Italians and Their Food Businesses in Brussels, 1876–1914
By building on studies in the fields of anthropology, geography, history, and sociology, the present monograph analyzes the public foodways of Italian migrants in Brussels at the turn of the twentieth century as a way of exploring how migrants used the business of food to construct meaning and articulate sentiments of belonging. It describes and discusses Italian neighborhoods, migratory patterns, occupations, and food businesses (i.e. cafés, restaurants, shops, and peddling activities) by applying quantitative and qualitative methods of interpretation to archival, business, journalistic, and photographic sources. The study bridges a gap in the historiography of Italian food and migration by providing a Western European counterpoint to Italian experiences in North and South America and a thorough discussion of the forging of Italianness outside of Italy at a crucial time in that nation’s history. This book ultimately underlines the creative and innovative role migrants play in the social and cultural processes that shape human societies.
Chapter 6: Conclusion
Contrary to most studies of food and migration, I have explored little of what migrants actually ate at home. Rather, a focus on the public aspects of Italian foodways in Brussels at the turn of the twentieth century has revealed the multiple, complex, and intriguing ways in which Italian migrants used food and business. In the long-term undertaking that is socio-cultural adaptation, migrants employ the business of food not only to prosper economically but also for purposes of self-representation and collective bonding. In untangling these Italian representations in Brussels between 1876 and 1914, I identified two crucial processes that created meaning: the first involved adapting food, businesses, and practices, the second constructing identities. Because Italian food entrepreneurs used both these processes to produce new meanings for their experiences and effect social change, this study ultimately provides concrete and practical evidence of the innovative forces migrants embody and the creative powers they possess.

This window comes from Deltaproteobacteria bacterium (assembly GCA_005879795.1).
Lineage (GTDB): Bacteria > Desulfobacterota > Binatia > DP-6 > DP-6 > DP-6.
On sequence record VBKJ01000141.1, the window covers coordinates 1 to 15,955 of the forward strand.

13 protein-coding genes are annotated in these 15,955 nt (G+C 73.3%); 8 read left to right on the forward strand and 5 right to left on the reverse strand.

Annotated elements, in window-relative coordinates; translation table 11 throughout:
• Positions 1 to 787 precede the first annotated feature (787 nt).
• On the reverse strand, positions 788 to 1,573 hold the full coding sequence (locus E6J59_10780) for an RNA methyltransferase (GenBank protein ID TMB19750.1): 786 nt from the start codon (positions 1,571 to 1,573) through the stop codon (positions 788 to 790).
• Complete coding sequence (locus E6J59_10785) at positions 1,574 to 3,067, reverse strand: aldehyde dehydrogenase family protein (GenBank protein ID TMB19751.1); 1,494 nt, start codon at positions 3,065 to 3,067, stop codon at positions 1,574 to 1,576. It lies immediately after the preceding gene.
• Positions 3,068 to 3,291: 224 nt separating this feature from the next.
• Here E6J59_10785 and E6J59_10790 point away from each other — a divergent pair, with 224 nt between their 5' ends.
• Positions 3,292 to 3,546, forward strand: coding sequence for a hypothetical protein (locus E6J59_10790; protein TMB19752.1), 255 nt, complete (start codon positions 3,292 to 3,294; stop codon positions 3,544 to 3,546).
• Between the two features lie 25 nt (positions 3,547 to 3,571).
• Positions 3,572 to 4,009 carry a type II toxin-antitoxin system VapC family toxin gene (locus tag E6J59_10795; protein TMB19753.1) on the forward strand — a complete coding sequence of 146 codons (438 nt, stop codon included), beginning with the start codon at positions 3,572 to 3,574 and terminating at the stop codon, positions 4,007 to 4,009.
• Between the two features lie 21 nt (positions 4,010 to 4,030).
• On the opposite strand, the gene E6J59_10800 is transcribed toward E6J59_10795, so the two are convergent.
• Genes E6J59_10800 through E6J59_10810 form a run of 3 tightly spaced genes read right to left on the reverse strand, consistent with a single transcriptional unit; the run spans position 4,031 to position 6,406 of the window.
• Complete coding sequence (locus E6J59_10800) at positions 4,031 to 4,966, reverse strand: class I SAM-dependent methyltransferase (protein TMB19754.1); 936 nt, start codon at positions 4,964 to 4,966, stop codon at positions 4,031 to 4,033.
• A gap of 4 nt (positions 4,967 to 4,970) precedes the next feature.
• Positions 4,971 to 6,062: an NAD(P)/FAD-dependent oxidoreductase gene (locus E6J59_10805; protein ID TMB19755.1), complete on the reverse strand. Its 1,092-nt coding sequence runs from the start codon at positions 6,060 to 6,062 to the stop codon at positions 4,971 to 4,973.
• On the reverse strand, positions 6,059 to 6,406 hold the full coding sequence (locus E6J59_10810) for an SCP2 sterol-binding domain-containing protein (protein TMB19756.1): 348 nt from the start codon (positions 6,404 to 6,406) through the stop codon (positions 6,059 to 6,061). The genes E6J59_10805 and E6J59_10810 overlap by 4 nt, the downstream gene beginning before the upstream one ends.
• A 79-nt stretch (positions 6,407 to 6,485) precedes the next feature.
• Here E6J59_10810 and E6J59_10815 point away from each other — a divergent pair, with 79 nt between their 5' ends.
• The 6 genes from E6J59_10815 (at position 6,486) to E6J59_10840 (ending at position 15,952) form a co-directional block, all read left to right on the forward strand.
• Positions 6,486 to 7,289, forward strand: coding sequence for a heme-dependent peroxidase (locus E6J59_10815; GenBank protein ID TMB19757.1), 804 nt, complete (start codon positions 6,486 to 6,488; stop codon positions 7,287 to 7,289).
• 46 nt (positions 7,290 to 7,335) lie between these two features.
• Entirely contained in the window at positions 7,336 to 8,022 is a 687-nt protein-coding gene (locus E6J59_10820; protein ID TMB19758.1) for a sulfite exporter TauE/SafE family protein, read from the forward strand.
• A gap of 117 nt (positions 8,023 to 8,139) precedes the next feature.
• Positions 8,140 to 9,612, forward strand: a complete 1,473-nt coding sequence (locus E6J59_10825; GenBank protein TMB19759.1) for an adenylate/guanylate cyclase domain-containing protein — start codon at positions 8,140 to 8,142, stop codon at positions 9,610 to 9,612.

As they adapted to Brussels, Italian food entrepreneurs innovated. In a public foodscape dominated by Belgian and French actors – and to a lesser extent English, German, and Dutch ones –, the structuring and expansion of a group of foreigners coming from a distant, non-neighboring country like Italy was a revolution in itself. Although Italy had previously been associated with elite culture, food entrepreneurs sprang from a larger group of modest Italian migrants who were involved in artistic, artisanal, and commercial activities and settled in Brussels at the turn of the...
You are not authenticated to view the full text of this chapter or article.
This site requires a subscription or purchase to access the full text of books or journals.
Do you have any questions? Contact us.Or login to access all content.